Quarterly Exchange | Feature Story | October 2018


Signing on to Tech for Good

David Johnston leads the charge for tech ethics
Is technology amoral – simply a tool to be utilized? Or are developers and user of technology responsible for the outcomes caused by their tech tools, ranging from artificial intelligence to robotics to regenerative medicine.

In a talk given to the Centre for Family Business earlier this year, Communitech President and CEO Iain Klugman suggested that this is one of the biggest questions that we face.

He said, “Whereas in the past, we always have seen technology as good, now we are seeing a dystopian future. We are seeing companies that really aren’t accountable to anyone, who say ‘We’re going to do whatever we want.’”

That is unacceptable, suggested Klugman. And he added that while those attitudes may be common in Silicon Valley – often cited as the prime example of tech communities – Klugman suggested, “Maybe we don’t want to be Silicon Valley. Maybe we have a better kind of model.”

He pointed to the unique history of Waterloo Region, citing a unique “opportunity, to recognize what it is that has been a successful recipe for us in the past. We’re competitive and ambitious, but we are also community focused and we have values.”

Klugman not only cited the history of the region, he pointed to one of this region’s favourite sons – former University of Waterloo President and former Governor General of Canada, The Right Honourable David Johnston.

And Klugman was on hand some weeks later when Johnston unveiled the Tech for Good Declaration at the True North Conference. “Tech for Good” is the result of a collaboration between Communitech, The University of Waterloo, Deloitte, and the Rideau Hall Foundation, which is chaired by the former Governor General. “In this digital age, innovating for good needs to be more firmly and deeply fixed among all Canadian industries, companies and organizations. Our challenge as Canadians, then, is to create a culture in which everyone assumes the obligation to innovate for good,” said Johnston.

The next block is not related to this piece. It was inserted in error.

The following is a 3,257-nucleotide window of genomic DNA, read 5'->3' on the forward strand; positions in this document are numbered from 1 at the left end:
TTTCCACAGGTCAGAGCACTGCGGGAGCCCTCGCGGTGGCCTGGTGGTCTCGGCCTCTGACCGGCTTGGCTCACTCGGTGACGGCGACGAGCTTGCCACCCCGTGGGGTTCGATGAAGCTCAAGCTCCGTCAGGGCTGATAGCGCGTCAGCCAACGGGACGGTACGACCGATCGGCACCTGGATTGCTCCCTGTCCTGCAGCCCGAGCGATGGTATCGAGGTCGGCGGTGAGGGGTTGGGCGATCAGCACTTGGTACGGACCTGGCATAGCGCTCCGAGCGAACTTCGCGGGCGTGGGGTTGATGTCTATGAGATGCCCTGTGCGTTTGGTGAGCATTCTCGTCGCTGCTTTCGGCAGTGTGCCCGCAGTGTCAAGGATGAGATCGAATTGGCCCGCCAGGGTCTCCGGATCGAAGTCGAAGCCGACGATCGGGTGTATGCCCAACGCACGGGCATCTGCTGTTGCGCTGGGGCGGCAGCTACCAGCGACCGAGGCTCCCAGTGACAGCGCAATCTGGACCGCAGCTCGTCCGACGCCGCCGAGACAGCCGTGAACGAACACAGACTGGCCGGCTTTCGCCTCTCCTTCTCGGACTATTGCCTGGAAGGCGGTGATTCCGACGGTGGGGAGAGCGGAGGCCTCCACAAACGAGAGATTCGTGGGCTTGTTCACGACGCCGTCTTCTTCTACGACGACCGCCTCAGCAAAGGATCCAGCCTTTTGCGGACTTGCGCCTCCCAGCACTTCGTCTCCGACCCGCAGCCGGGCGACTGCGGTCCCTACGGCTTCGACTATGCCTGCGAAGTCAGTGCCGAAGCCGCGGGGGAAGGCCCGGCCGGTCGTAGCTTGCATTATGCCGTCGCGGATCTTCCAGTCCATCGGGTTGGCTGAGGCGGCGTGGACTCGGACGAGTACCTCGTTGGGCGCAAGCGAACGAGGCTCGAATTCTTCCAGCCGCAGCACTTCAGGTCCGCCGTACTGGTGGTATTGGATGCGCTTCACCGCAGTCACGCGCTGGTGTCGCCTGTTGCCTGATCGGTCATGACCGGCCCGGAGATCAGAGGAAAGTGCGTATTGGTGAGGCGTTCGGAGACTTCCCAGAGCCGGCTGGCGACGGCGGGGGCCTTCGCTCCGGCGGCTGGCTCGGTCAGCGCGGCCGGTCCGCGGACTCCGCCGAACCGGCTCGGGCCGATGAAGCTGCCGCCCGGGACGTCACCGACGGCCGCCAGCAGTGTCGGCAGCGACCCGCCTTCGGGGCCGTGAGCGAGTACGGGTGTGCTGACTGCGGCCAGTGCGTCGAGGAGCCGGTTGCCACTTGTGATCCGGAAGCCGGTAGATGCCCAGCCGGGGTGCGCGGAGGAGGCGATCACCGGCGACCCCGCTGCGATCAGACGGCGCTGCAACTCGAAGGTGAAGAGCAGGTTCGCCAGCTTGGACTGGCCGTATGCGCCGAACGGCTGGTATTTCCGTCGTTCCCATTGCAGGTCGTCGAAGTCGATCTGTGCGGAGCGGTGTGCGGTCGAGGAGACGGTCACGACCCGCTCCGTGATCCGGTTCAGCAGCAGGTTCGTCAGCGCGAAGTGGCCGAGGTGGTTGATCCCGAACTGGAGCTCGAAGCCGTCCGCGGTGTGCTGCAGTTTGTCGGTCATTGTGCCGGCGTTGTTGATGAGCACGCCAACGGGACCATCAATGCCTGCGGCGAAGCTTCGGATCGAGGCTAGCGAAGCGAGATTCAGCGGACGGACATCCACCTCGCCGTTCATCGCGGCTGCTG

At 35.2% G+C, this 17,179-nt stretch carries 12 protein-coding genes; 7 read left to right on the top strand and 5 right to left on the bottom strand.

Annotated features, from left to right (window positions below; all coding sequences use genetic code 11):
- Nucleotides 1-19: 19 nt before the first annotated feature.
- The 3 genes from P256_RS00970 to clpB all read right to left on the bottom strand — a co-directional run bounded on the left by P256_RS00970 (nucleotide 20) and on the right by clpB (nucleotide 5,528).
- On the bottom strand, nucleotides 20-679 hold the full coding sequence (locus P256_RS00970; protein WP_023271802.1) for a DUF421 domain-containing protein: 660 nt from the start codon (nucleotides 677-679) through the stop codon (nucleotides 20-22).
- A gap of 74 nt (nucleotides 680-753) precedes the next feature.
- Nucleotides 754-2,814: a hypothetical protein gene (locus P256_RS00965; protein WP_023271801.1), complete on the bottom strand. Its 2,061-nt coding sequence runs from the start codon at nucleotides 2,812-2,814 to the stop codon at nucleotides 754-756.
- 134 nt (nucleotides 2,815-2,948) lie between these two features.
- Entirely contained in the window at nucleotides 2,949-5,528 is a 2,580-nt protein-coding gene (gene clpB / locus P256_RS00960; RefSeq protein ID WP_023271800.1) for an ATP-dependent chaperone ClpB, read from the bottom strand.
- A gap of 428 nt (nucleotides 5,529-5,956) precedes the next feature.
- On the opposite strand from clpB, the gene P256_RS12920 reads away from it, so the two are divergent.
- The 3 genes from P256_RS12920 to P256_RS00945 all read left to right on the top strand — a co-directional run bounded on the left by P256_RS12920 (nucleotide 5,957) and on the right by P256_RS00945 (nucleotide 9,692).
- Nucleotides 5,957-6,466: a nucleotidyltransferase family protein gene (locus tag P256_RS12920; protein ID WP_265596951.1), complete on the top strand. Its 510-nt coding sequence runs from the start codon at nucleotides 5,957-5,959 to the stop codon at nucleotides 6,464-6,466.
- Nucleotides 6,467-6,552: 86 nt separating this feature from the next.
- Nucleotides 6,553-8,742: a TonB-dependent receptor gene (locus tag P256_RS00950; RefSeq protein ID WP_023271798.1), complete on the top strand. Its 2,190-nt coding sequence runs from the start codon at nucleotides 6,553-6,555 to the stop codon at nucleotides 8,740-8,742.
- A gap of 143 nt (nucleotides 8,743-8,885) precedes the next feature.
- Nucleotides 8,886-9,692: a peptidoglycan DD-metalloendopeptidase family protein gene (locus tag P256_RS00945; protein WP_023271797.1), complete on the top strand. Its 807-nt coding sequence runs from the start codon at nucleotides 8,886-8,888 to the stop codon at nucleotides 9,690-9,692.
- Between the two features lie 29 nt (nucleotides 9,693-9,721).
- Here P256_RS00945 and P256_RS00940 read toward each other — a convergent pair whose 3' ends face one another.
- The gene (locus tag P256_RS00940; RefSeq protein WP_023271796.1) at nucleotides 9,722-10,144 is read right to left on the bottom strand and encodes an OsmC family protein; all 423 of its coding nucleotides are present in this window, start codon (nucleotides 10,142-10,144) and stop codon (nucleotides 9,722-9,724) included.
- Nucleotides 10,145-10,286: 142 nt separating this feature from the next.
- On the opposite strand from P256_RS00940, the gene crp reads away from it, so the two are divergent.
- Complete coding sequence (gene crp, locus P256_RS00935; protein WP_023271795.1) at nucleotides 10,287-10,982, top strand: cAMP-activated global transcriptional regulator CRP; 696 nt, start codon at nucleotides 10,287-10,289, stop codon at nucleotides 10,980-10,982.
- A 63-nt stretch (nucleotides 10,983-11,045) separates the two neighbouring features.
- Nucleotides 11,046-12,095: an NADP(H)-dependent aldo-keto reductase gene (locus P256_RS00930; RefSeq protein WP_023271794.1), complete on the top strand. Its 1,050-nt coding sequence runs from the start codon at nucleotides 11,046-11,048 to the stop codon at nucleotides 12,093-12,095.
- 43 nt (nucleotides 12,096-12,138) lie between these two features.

More than 100 Canadian firms initially signed on to the Declaration, which includes six commitments concerning the ethical actions of tech companies.

More than 100 Canadian firms initially signed on to the Declaration, which includes six commitments concerning the ethical actions of tech companies.

They include:

Build Trust and Respect your Data: We promise to manage and use your data like we would expect others to use our own. The use and sale of big data is the lifeblood of many advanced technologies such as AI and Machine Learning. We actively consider how this data will affect customers and our communities, and acknowledge that every stakeholder has the right to understand exactly how their data is being used. If that changes over time, we’ll tell you in a way that is simple to understand.